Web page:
Tax Tip 4 – Second home pensions
Buy to let or house in multiple occupation rental income does not come under the category of pensionable earnings, so no tax relief is paid if the cash goes into a pension.
However, rents from commercial holiday lets are pensionable earnings and do attract relief when paid into a pension.
For landlords and property investors flush with cash who want tax-efficient savings, the other alternatives are the Seed Enterprise Investment Scheme (SEIS) or Venture Capital Trusts (VCT).
Both provide seed capital for start-ups or early-stage companies and offer generous tax reliefs in return for the investment.
SEIS offers a 50% refund of income tax paid to offset against an investment of up to £100,000.
Tax Tip 5 – Pay less when you sell
As soon as you decide to sell an investment property, start planning for capital gains tax because it’s too late to make changes after the sale has completed.
Tax bills must be paid within 30 days and they are higher for many as the tax-exempt final period has reduced from 18 months to nine months.
If you are married or a civil partner and own a property in your own name, change the share ownership to include your partner to double-up on the annual CGT tax-free amount of £12,300.
If you have split ownership with a spouse or civil partner, check out your CGT liability and see if you can profit from any changes while remembering to take the cost of transferring equity shares into account.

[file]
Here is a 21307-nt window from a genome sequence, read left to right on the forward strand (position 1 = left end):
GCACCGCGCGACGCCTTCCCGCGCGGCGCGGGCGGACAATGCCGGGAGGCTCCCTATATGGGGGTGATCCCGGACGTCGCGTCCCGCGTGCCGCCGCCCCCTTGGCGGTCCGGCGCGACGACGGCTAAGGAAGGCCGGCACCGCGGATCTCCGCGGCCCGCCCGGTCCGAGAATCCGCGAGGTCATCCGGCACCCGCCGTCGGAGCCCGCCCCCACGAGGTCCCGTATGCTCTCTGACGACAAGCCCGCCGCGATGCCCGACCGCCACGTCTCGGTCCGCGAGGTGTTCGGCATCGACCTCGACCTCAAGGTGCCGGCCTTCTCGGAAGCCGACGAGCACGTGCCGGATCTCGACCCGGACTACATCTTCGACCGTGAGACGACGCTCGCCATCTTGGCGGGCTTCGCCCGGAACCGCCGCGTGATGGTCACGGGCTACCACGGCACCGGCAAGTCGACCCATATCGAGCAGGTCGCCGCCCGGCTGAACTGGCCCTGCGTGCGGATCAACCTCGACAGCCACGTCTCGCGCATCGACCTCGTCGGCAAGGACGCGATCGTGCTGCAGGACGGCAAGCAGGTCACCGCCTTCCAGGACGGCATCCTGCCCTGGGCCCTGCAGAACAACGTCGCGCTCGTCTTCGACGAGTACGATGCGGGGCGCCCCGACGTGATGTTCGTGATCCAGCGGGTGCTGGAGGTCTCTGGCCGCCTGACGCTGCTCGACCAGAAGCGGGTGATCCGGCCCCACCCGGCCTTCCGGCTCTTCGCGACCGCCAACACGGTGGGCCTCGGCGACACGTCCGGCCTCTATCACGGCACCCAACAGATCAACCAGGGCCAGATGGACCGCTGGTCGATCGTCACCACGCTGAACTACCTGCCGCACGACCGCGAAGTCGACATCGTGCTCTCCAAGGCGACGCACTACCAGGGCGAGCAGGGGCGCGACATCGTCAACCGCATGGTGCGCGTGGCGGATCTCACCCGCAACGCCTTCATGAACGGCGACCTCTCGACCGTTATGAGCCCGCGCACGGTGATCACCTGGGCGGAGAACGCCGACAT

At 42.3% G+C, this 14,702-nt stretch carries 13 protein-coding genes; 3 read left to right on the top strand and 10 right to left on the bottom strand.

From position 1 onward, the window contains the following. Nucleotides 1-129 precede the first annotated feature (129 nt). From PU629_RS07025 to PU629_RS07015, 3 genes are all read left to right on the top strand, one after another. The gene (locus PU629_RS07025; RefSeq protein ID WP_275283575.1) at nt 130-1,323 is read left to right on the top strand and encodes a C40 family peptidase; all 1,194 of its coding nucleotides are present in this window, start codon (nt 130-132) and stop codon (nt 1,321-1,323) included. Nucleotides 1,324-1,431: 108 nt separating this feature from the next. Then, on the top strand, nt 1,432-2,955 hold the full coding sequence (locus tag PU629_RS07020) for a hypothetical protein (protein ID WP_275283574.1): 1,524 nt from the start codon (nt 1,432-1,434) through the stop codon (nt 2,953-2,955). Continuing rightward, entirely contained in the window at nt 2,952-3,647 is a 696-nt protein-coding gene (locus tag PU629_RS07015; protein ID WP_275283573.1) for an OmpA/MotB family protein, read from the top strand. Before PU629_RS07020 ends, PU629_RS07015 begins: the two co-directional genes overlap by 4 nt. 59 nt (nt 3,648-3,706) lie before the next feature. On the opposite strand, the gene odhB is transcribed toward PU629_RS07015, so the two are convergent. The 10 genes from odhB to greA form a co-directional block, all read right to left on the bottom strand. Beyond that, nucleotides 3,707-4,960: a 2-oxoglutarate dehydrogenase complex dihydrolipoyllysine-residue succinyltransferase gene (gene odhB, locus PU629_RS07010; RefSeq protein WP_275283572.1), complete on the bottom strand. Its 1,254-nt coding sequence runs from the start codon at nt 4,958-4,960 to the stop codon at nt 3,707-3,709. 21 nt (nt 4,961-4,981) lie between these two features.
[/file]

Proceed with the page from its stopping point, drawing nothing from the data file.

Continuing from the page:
Check those impeccable records to ensure you have listed all allowable expenses to reduce your CGT.
Look at reinvesting the cash if you don’t need it – the Enterprise Investment Scheme (EIS) allows deferring CGT that is invested in new businesses.
Tax tips for buy to let landlords FAQ
Ignoring the money side of your business sees landlords and property investors paying more tax than they need.
The rules about claiming business expenses are straightforward and well-documented online in many places.
The official version is the HMRC Property Income Manual (PIM) which is comprehensive guidance for tax inspectors drafted by HMRC.
Other sources of information from HMRC include the Property Rental Toolkit and property notes for the self-assessment tax return.
I’m worried that claiming too many expenses is attracts the taxman’s attention
The best way to make your tax returns bomb-proof is to keep detailed accounts that show every penny earned and spent with supporting documentation. You can claim as much in expenses as you like providing the spending was legitimately for a business purpose and you can show when and how the money was spent.
Should I own a buy to let personally or in a company?
How to tax effectively own a property depends on your personal financial status. The trend is to own through a company, but the extra costs and accounting work may not be worth the hassle for saving just a few pounds in tax.
I live with a partner – can we switch ownership tax free?
No. Only married couples or civil partners can benefit from tax-free switches of ownership to save tax. If you and your partner are unmarried you manipulate the share of the property you own on purchase, but any changes along the way will attract CGT although you can limit these to the annual exempt amount.
What expenses are offset against CGT?
CGT expenses are laid down in law, and in brief terms, cover the purchase price and related costs, including stamp duty and legal fees; the cost of any improvements and selling costs, like legal, auction or estate agent fees.